West Chester — The University of West Chester hosts the first Social Innovation Competition — an event that highlights entrepreneurs and their ideas for tackling social issues.

The face-to-face event will take place on Tuesday, November 16th, from 4:30 pm to 6:30 pm at the West Chester University Foundation on 202 Carter Drive in West Chester. Featuring presentations from five finalists in the West Chester University community, including undergraduate and graduate students, graduates, and faculty.


According to Patricia Diggin, director of the Cottrell Entrepreneurship Leadership Center at West Chester University, the Social Innovation Competition is not a typical business “marketing” competition.

“The idea is to address social issues. All submissions needed to be tied to UN goals,” she said.

Finalists present ideas related to achieving a solution to one of the 17 United Nations World Goals. Some of the goals listed on the United Nations Sustainable Development Goals website Includes: poverty, hunger, education, clean water and sanitation, sustainable cities and communities, climate change measures and decent work and economic growth.

Another important aspect of the event, according to Diggin, is the “strong” sponsored by the Edwin Cottrell Entrepreneurship Leadership Center, West Chester University Citizen Engagement and Social Impact Center, and West Chester University Sustainability and Principles. It’s a collaboration. Responsible management education.

Mr. Diggin said the social entrepreneurial contest was her personal interest and what she wanted to do for several years. She told Media News Group in February that there was a need for social entrepreneurship, but that need is accelerating because of COVID.

“One of the reasons for holding this event is to get students, faculty and staff to think about social issues and how to deal with them. There are so many problems and there are many personal problems for university people.” She said, adding that she found that many students were interested in doing good things for their communities.

The final competition is open to the public and is a good time to hear what the problems are and how people are working on them, according to Diggin. The event is free, but registration is required.

The contest was attended by Westchester undergraduate and graduate students, Westchester graduates, and Westchester faculty and staff. According to Mr. Diggin, five finalists were selected from 65 applications.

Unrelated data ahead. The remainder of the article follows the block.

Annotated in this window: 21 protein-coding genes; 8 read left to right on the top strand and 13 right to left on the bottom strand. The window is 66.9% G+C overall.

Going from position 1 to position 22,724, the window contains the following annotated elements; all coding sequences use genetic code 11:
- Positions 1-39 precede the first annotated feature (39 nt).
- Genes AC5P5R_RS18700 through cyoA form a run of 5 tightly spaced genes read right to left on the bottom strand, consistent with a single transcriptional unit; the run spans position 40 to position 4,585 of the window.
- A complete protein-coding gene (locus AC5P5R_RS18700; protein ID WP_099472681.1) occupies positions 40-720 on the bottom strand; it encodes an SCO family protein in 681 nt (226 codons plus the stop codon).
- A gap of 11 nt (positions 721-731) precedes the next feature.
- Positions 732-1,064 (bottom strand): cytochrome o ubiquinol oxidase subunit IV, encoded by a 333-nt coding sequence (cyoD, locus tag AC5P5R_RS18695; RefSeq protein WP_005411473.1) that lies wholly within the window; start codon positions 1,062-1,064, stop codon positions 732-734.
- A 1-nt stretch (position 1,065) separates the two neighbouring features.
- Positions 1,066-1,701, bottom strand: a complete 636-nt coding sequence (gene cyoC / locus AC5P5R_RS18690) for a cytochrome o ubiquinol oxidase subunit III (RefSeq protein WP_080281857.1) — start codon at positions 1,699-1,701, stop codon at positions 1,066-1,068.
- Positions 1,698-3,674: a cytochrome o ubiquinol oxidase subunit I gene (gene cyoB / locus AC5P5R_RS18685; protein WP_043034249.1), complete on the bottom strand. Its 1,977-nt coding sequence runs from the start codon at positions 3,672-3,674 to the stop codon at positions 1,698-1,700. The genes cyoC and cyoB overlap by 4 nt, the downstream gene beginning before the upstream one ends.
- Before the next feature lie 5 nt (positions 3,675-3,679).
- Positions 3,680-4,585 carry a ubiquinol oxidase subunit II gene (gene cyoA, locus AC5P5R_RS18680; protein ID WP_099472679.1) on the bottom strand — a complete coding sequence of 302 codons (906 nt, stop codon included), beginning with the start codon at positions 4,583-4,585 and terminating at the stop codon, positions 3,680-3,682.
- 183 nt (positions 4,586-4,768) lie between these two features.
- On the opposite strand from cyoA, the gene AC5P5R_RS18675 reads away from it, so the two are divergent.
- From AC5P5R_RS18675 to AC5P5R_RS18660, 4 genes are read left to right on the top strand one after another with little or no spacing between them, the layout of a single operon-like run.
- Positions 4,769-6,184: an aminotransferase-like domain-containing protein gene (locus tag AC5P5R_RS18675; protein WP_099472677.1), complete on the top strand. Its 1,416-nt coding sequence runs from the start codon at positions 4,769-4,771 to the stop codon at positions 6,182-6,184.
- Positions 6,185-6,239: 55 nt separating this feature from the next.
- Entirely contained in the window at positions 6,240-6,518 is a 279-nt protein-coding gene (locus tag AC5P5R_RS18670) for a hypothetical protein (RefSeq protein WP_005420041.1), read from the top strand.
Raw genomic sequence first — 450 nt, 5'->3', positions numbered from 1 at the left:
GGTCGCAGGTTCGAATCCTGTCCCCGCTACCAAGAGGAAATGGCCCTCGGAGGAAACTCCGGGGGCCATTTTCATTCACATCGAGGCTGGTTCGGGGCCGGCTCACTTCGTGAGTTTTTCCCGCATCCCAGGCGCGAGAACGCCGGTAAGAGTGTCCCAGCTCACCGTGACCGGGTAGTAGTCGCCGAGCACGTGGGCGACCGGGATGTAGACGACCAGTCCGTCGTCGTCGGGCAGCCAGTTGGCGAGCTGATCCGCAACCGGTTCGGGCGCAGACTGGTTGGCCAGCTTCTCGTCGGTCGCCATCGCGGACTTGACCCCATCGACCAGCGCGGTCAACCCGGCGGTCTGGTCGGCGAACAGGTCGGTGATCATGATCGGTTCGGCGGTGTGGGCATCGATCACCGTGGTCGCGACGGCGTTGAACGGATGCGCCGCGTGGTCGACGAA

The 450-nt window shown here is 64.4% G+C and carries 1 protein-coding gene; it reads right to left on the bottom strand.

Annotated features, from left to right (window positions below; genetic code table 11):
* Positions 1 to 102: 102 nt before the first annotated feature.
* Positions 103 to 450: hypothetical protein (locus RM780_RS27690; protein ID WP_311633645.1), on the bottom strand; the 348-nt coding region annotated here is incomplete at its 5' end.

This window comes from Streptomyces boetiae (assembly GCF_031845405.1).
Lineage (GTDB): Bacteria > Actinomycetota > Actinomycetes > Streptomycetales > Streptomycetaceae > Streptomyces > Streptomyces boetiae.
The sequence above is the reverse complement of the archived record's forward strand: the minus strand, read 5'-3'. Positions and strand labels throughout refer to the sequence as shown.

The final project will include city planning and development, apps for dealing with mental illness, sustainable food markets, roast composting, and services to match virtual music lessons for music education students and junior and senior high school students.

The five finalists are:

• Compassionate App — Tom Elmer (WCU Adjunct Professor)

• Learning Music Services — Dr. Marci Major (WCU Faculty), Lauren Ryals (WCU Adjunct Professor), Spence Camacho (WCU Alumni), Adam Gumble

• Roasted Compost — Kylie Trunkle (WCU Faculty)

• Fisher General Store — Lorraine Fisher (WCU Faculty)

• All-in-one tactile urbanism platform — Alden Ritchey (WCU Faculty)

During this pilot year, Mr. Digin said the organizers kept participants in the WCU community and reached out beyond the university’s business colleges.

“We have a wide range of education. It’s a way to involve the entire community,” she said. In addition to business college presenters, other disciplines include music education, nutrition and urban development.

On November 16th, the finalists will present their ideas to the jury. The first contest will include a $ 5,000 prize and an opportunity for participants to hear their ideas from businessmen and potential investors.

The presentation will focus on explaining the product, service, or technology. What a product, service, or technology does and the problems it addresses. Features and benefits of a product, service, or technology.

Finalists also describe how their products, services, or technologies are unique, which communities they serve, and their marketing strategies.

In addition to the presentation, Saxby’s CEO Nick Bayer will speak. The event is hosted by Emily Yates Julioni, director of the Philadelphia smart city.

To be eligible for the Social Innovation Competition, the idea does not have to be commercialized and must be relevant to at least one of the 17 United Nations Sustainable Development Goals. The target was a team of up to 4 people.

West Chester University Hosts Social Innovation Competition – the reporter online

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